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Tel Aviv -
Speculation mounted in Israel Wednesday that the country was headed for early elections, following the decision of the Kadima party to quit the coalition government because of a dispute over a new mandatory national service law.
The Yediot Aharanot daily, quoting “sources” in Prime Minister Benjamin Netanyahu's Likud Party, said that once parliament returned in October from its summer recess, it would vote to dissolve itself and hold new elections at the beginning of 2013, as opposed to their scheduled date in autumn 2013.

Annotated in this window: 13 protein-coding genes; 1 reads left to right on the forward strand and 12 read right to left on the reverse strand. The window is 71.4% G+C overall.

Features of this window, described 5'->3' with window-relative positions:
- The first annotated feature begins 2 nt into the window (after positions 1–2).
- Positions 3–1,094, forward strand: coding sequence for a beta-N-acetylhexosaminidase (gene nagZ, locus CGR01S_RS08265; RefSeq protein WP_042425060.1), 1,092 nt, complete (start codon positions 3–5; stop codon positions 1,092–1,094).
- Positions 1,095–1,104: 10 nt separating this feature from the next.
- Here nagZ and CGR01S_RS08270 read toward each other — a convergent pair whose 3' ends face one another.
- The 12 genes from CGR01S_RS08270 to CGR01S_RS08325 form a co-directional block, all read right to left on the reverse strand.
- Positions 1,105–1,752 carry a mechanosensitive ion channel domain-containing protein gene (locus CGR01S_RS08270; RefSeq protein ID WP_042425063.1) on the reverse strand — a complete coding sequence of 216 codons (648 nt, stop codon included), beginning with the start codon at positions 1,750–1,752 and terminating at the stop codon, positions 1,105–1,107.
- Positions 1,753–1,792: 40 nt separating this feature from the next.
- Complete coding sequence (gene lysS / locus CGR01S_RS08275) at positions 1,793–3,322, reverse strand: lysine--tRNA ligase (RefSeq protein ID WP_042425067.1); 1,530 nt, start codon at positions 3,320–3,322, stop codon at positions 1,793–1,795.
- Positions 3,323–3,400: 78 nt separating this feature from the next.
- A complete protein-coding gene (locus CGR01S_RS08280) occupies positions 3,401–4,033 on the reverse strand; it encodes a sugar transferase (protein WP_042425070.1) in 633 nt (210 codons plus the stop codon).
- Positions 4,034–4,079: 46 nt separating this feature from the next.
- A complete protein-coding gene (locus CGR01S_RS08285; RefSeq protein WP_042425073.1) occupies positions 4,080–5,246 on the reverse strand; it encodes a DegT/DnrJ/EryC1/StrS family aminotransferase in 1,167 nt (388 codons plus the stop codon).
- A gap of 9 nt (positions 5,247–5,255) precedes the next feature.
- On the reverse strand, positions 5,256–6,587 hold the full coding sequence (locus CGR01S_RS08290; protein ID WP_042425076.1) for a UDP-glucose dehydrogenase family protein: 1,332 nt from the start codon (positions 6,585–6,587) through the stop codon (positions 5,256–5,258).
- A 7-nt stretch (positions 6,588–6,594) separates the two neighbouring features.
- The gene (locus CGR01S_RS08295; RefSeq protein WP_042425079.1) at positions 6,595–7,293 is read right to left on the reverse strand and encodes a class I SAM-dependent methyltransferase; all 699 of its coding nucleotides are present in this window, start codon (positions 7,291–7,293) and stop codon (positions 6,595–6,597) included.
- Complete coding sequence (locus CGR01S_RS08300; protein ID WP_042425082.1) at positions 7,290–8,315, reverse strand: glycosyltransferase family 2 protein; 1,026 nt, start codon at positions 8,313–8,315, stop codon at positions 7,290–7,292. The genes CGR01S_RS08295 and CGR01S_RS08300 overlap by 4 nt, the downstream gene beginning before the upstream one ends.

Ben Caspit, an analyst for the Ma'ariv daily, said the elections would take place sometime between February and April next year.
The centrist Kadima voted Tuesday afternoon to leave the coalition - only 70 days after it had joined - when party leader Shaul Mofaz said negotiations had failed with Netanyahu over a new law which would end blanket exemptions of ultra-Orthodox Jews and Arab-Israelis from national service.
With the departure of the 28 Kadima legislators, Netanyahu now heads a coalition commanding the support of 66 of the 120
legislators in parliament. - Sapa-dpa